Project Management
In order to run a business wherein you complete regular projects, you’ll need to pick up some skills in project management. It’s not enough to know your own role in the task and be able to fill it. As a business owner, you may need to manage several people completing different aspects and ensure that the final result meets specifications. Pick something that you’d like to do around your home or a friend’s home. Make a list of every aspect that you have to manage over the course of that project. Create detailed plans to handle each one. Once the project is done, make a few notes on what worked and what didn’t. That way, you can increase your likelihood of success in the next round.

Starting a business may take years of preparation, and these skills can help. For more assistance about what you need to open a contracting business, visit CSLS today!

Does Your Contracting Business Need an Office Manager?

When you run a contracting business, you’ll spend a lot of your time completing projects for clients. Unfortunately, that isn’t all you need to keep your business going. If you’re not able to spend enough time on office tasks, the flow for your business could come crashing to a halt. Here are a few ways you can tell that you need some administrative support.

Your Business Is Expanding
In the beginning, there may not be all that much to coordinate for your contracting business. After a year or two, or sooner if you’re in a field affected by the labor shortage, you may want to expand. Expanding your business increases opportunities, but it also makes your business more complicated. As you grow, you may need to hire more employees. A dedicated team of professionals could have coordinated schedules and other administrative tasks that take away from your time available to work on projects. At this point, most businesses need to consider hiring someone who can manage the day-to-day functions.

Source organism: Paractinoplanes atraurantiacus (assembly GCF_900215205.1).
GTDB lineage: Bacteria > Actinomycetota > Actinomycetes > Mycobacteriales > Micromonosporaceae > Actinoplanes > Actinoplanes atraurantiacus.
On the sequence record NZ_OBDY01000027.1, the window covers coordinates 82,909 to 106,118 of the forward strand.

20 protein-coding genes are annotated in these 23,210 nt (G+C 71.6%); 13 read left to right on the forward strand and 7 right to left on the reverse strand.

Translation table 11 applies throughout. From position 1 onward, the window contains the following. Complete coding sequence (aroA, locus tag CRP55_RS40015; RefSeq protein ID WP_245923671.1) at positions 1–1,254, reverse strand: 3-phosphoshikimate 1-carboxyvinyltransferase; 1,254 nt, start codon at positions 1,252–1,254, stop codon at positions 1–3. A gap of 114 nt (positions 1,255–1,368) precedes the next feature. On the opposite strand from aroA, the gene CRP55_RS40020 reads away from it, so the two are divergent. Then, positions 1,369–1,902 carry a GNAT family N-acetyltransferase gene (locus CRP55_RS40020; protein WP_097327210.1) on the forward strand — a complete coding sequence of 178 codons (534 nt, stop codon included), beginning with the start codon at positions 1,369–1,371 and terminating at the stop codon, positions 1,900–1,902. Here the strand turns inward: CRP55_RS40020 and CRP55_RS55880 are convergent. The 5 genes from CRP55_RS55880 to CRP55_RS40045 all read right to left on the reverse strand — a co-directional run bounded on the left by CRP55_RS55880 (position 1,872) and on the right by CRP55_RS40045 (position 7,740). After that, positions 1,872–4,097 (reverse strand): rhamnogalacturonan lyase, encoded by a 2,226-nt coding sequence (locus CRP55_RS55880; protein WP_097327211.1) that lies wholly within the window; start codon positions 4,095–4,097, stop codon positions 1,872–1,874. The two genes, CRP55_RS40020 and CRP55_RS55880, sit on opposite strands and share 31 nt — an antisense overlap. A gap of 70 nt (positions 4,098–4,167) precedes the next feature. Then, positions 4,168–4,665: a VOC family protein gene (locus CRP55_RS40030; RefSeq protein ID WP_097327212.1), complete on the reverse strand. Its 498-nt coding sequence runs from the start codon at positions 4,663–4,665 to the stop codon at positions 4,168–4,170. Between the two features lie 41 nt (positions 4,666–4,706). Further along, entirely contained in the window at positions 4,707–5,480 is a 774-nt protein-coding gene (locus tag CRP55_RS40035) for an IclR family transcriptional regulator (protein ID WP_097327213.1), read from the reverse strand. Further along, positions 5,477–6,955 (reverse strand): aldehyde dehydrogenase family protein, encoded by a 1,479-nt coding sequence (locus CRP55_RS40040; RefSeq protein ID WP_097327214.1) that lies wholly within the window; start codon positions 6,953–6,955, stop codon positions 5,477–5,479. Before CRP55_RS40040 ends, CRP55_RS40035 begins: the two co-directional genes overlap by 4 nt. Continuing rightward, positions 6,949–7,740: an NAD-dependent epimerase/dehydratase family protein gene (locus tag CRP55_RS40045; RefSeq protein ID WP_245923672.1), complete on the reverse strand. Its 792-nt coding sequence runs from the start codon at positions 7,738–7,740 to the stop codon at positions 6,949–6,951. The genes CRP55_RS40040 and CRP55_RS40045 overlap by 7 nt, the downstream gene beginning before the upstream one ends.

You Need to Coordinate Multiple Projects
If you only work on one project at a time, it may be relatively easy to plan your schedule. On the other hand, many contractors need to book out at least a little bit to keep their business is running. After all, some projects take a few hours, while others may take several weeks. If you are lining up multiple projects, you need to make sure that you aren’t overcommitting yourself, your employees, or your equipment. The last thing that you need is to double-book on two important jobs and end up having to choose one. Instead, having someone coordinate your schedule frees up more of your time for work, while ensuring that each project gets appropriate attention.

Your Response Times Are Lagging
When you run a business, you’ll spend time preparing to do work and doing productive work. While you’re working, you want to be able to focus on the project-related tasks at hand. Unfortunately, having a busy contracting business makes it harder to be available to answer phone calls or respond to customers. Over time, lagging response times may translate into fewer leads and a decrease in available projects. Obviously, it’s a problem you should try to prevent. If you notice that you are taking more than a day or two to get back to people, you may need someone who can handle that correspondence on your behalf.